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Will Your Policies Allow You to Beat a Sexual Harassment Claim?

The U.S. Court of Appeals for the Tenth Circuit recently upheld a decision by a district court in a sexual harassment and retaliation lawsuit. The alleged victim worked as a judge's assistant - the accused harasser, a judge.

The plaintiff worked as an assistant to two district judges and asserted that one of the judges sexually harassed her during her almost 10 years of employment. The employee claims that she told a co-worker about the harassment, which included inappropriate touching and forced kisses.

The court's employee handbook informed employees how to report harassment, and the assistant had signed the written policy when she started work.

In 2007, the woman told the chief judge of the court that her boss made her uncomfortable, but did not reveal that the misconduct was sexual. The chief judge explained to her how to make a formal complaint and promised support if she did make a complaint. She took some time to consider, but declined, stating that the problem had been resolved.

About a month later, while on medical leave for drug and alcohol abuse treatment, the assistant reported the harassment to the non-offending judge she also assisted. That judge immediately reported the complaint to the court administrator. The administrator then filed a formal complaint with the Office of Judicial Assistance and an investigation was initiated. The administrator worked on changes to the employee's duties to take effect when she returned from medical leave.

In the ensuing month, the employee was arrested on felony charges. Because she admitted to the facts of the case, the chief judge notified her that she was disqualified as a judicial assistant because she admitted to committing a felony. For this reason, her employment was terminated.

The employee proceeded to file sexual harassment and retaliation charges in federal district court, resulting in requests for summary judgment by both parties. The district court granted summary judgment in favor of the court based, in part, on the Faragher/Ellerth affirmative defense. The 10th Circuit Court of Appeals agreed. "United States Court of Appeals, Tenth Circuit," www.caselaw.findlaw.com (Sept. 7, 2011); "What happens in chambers may not stay in chambers," Colorado Employment Law Letter (Jan. 1, 2012).

Commentary and Checklist

The landmark cases of Burlington Industries, Inc. v. Ellerth and Faragher v. City of Boca Raton establish the standard for vicarious liability when a supervisor commits sexual harassment. If the supervisor's harassment results in a clear-cut adverse employment decision, the employer is automatically liable. However, absent an adverse employment decision, if the employer took reasonable care to promptly correct and prevent the harassing behavior and the employee failed to take advantage of the corrective or preventative measures provided by the employer, the employer is entitled to a defense. This is known as the Faragher/Ellerth affirmative defense.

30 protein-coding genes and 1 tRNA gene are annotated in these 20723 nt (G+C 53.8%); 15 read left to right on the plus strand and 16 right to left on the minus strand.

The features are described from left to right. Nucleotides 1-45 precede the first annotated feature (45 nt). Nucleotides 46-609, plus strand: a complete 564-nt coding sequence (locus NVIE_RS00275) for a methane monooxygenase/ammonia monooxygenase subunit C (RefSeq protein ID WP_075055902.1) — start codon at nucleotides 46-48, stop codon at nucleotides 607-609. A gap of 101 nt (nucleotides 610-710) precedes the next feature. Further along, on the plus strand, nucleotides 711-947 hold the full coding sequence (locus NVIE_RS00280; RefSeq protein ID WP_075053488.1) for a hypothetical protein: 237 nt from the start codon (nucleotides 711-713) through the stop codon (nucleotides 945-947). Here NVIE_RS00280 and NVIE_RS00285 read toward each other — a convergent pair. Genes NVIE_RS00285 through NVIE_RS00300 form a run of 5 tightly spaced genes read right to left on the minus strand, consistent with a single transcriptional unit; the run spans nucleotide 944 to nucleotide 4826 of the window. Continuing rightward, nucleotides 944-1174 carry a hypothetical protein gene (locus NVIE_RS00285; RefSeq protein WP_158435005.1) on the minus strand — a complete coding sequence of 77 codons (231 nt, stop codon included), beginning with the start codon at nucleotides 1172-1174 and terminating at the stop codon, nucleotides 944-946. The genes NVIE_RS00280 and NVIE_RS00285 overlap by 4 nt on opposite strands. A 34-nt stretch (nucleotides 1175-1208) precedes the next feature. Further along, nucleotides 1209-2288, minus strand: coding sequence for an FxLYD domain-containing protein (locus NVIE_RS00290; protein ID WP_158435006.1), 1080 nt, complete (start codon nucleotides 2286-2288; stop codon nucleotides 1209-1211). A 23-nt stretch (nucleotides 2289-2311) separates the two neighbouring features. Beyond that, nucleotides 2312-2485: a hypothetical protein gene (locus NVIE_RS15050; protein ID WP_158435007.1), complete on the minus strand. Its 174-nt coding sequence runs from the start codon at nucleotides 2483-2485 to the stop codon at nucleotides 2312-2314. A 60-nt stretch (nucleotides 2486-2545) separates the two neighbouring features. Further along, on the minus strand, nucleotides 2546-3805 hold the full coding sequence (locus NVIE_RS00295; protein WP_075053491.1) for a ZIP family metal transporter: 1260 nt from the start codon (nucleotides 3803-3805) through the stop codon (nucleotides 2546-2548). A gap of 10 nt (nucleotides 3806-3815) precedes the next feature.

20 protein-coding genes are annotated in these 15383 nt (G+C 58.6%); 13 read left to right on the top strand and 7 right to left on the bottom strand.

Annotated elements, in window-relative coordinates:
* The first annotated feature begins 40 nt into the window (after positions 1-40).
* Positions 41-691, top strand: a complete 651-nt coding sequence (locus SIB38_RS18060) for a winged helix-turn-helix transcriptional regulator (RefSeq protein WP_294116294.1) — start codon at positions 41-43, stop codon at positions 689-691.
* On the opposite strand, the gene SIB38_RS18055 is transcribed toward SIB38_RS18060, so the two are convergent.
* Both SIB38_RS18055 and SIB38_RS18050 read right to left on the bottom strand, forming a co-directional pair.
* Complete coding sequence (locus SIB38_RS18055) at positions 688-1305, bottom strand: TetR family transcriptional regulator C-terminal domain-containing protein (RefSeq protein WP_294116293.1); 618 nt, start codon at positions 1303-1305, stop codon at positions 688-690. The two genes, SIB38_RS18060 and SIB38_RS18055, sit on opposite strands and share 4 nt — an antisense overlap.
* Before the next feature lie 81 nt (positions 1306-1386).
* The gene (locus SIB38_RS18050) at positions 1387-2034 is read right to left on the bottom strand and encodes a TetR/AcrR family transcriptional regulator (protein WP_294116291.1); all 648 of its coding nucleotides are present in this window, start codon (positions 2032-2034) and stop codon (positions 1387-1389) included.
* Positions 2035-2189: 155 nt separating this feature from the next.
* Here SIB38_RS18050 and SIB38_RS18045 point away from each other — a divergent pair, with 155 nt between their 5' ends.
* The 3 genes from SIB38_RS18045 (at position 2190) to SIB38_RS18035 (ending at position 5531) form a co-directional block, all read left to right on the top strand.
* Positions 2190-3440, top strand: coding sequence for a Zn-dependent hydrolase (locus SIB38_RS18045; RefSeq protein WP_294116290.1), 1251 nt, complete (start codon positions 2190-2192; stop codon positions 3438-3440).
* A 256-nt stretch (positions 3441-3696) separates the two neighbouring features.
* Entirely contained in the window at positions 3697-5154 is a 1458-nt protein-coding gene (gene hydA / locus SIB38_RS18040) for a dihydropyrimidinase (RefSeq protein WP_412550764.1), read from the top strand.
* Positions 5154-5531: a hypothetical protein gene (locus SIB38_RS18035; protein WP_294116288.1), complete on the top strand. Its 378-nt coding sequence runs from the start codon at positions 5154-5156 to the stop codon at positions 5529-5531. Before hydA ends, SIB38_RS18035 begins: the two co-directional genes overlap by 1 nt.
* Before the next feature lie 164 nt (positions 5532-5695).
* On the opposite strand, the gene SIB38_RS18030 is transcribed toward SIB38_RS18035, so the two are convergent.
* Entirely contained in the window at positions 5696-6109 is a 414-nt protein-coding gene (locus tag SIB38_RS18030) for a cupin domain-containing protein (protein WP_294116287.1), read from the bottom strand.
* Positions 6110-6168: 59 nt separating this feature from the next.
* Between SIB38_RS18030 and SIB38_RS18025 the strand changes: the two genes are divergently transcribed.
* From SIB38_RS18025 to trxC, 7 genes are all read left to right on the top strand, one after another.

The above case demonstrates how taking the correct steps and following procedures that have been put in place to prevent and stop sexual harassment can minimize risk for employers. To present a winning defense, an employer must show to the court that it does not tolerate wrongdoing and that when wrongdoing occurs, it acts reasonably and fairly. By using the framework set up in the Faragher and Ellerth cases, the court employer was able to defend against the assistant's harassment claims.

The employer, the court in this case, successfully demonstrated that the harassment had no connection to the employee's termination, and that every effort was made to instruct and support the employee in filing a complaint, as well as offering to prevent further harassment through a change in job duties. The case also shows that the employee had originally decided not to pursue investigation of her original complaint and failed to take advantage of the sexual harassment policy directive set out in the employee handbook.

This Site provides a Model Policy that address sexual harassment as well as training on Preventing Sexual Harassment. In addition, here are some pointers to help avoid and defend against sexual harassment claims:
  • Implement a policy prohibiting wrongdoing, including harassment.
  • Orientate your employees about harassment and discrimination and your policies prohibiting the same.
  • Train your managers and supervisors on wrongdoing prevention, like the prevention of sexual harassment.
  • Document your training and orientation efforts.
  • When a complaint of wrongdoing is made, conduct a professional and timely investigation.
  • If an employee commits wrongdoing, and that person is allowed to remain in the workplace, make certain that the person is monitored closely so he or she does commit further wrongdoing.
  • Complainants should be provided a means to report any further wrongdoing or retaliation without fear.
  • Act quickly and decisively if you discover that retaliation has occurred.
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